In addition to playing the opening ceremony, DJ Classic Roots was part of the event’s week-long cultural festival. His next show is at Toronto’s Harbourfront Centre Saturday, July 22. (Courtesy of the artist) At the opening ceremony of the North American #Indigenous Games , he was the guy in the Team Rocket shirt grinning behind the decks, while a squad of dancers moved to his "pow wow techno" beats. But ask Joshua DePerry — a.k.a. DJ Classic Roots — what he remembers about that night performing to young athletes and their families at York University’s Aviva Centre, and all he recalls is a blur of hype and excitement. "Once I was on stage, the adrenaline kicked in," he laughs, but DePerry says he remembers how he felt when he got the call to be part of the show in the first place. He knew he had to say yes.
"The reason why I wanted to be a part of it was just to show a guy like me can do something and make a difference," DePerry tells CBC Arts. The games, which run in Toronto to July 21, host more than 5,000 participants from all over the continent, making it the largest sport and culture gathering of Indigenous peoples in North America. "I’m Indigenous myself," says the 29-year-old producer. Watch the performance.
Raised in Thunder Bay, Ont. and based in Toronto, if DePerry looks familiar, you might remember him from " Indomitable " — a 2016 video by DJ Shub and Northern Cree where he plays a Bay Street office worker by day, pow wow star by night. Or maybe you know him from Shub’s live show instead. (He regularly joins the former member of A Tribe Called Red on stage, dancing in full regalia.) He’s an award-winning artist in his own right, though. His 2015 record, Hack the Planet won Best Pop CD at that year’s Indigenous Music Awards, for instance. And while he says his sound is currently veering towards "Berlin-style techno," his past releases have incorporated music from his Anishinaabe culture, with traditional drumming and singing in the mix.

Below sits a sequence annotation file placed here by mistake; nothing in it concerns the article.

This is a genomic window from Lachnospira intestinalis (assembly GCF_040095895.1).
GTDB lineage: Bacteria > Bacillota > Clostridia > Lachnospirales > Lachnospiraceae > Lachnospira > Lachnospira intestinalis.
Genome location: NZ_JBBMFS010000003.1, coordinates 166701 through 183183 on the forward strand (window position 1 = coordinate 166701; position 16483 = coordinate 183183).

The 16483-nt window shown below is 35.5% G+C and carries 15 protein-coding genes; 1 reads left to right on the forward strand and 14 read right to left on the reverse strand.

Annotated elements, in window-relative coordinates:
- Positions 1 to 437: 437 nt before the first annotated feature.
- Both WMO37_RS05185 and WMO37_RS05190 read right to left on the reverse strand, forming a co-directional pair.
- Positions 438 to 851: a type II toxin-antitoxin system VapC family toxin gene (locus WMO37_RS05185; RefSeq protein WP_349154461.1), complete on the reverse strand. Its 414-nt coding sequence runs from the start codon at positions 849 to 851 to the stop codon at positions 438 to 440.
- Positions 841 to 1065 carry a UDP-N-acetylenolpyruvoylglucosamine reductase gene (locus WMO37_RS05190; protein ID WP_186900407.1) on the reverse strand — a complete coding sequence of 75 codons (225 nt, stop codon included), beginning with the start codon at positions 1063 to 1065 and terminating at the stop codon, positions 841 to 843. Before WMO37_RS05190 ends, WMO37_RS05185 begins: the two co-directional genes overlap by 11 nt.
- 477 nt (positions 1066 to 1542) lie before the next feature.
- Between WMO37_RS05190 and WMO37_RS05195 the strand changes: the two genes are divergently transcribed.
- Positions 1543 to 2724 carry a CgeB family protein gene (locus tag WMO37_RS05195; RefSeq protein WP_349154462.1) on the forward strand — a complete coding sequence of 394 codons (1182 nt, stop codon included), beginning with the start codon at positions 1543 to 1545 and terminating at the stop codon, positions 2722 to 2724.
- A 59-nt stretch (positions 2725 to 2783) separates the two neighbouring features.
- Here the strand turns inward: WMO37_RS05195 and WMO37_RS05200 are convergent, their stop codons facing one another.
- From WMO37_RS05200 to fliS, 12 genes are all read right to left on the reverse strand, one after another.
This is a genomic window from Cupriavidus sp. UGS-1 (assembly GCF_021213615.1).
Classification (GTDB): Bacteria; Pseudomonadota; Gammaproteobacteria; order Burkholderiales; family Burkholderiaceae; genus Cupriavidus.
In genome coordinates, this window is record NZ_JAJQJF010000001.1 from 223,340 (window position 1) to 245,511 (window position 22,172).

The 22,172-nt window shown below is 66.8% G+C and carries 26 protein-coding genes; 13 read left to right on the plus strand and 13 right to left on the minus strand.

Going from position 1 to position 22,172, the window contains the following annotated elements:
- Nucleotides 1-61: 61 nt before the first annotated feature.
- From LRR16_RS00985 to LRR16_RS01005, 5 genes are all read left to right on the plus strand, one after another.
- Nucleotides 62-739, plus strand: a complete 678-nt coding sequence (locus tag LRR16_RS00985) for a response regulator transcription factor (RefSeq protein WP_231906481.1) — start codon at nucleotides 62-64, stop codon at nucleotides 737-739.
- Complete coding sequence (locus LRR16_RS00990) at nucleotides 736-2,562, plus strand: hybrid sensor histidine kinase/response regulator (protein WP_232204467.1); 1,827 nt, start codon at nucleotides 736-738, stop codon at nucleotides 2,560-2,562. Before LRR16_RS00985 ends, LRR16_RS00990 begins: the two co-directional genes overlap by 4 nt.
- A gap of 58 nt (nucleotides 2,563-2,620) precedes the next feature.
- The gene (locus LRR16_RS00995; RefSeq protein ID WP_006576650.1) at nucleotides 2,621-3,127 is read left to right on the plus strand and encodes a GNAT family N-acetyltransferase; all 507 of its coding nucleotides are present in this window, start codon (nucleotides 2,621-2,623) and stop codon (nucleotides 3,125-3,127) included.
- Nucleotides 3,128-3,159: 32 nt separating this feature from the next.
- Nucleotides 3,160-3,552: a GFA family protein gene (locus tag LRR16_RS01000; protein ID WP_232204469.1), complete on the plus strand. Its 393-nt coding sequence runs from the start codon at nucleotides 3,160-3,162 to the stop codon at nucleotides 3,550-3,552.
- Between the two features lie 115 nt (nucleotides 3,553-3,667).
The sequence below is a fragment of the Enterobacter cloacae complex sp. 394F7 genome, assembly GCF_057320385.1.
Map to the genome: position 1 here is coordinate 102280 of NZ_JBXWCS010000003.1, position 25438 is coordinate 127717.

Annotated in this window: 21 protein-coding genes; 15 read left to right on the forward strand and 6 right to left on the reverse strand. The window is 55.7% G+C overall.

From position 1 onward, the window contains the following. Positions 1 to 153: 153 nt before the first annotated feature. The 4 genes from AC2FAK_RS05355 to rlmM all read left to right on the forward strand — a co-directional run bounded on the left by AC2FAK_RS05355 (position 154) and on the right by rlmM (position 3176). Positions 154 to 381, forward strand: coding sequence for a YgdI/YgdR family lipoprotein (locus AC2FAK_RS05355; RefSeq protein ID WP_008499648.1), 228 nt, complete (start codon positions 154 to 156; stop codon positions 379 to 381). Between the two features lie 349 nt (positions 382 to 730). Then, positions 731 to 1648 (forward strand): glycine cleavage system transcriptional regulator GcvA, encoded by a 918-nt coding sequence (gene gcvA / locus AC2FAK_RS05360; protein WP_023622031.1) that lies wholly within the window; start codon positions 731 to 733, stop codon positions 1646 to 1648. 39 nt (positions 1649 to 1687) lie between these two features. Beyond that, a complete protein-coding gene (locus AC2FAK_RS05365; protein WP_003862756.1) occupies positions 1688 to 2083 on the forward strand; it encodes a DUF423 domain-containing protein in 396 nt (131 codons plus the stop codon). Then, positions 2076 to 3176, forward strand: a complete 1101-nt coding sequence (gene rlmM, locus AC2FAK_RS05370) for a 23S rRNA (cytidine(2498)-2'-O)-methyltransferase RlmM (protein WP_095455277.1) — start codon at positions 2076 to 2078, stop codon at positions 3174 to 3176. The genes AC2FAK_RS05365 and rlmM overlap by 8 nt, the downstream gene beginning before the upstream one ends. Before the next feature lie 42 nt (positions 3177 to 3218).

For NAIG, the opening ceremony’s choreographer Santee Smith asked him to compose two brand new tracks. They’re called "Lacrosse" and "The Archer," and DePerry says that making the songs was a collaborative effort not just between him and the choreographer, but with the six youth dancers who performed an interpretive piece to the songs. They offered notes throughout the workshop process, which he used to revamp the music.
They’re all old friends, in fact — DePerry worked with some of the dancers during the Toronto 2015 Pan Am Games. The troupe’s youngest dancer, Ascension Harjo, actually recorded vocals for a track he produced for that particular event, and DePerry is a performer and teacher with Smith’s contemporary dance company, Kaha:wi Dance Theatre . The reason why I wanted to be a part of it was just to show a guy like me can do something and make a difference. He says he considers himself a dancer first. "I started b-boying or breakdancing when I was 12 years old and I fell in love," he says. By 17, he started following a group of friends to local pow wows. "They really encouraged me to get into men’s fancy dancing."
At the same time, he was making tracks in his bedroom, teaching himself how to be a producer. Inspired by French disco titans like Daft Punk and Justice, he says he started incorporating sounds from his heritage much later — an evolution that came about because of his dance career. "I was inspired […]
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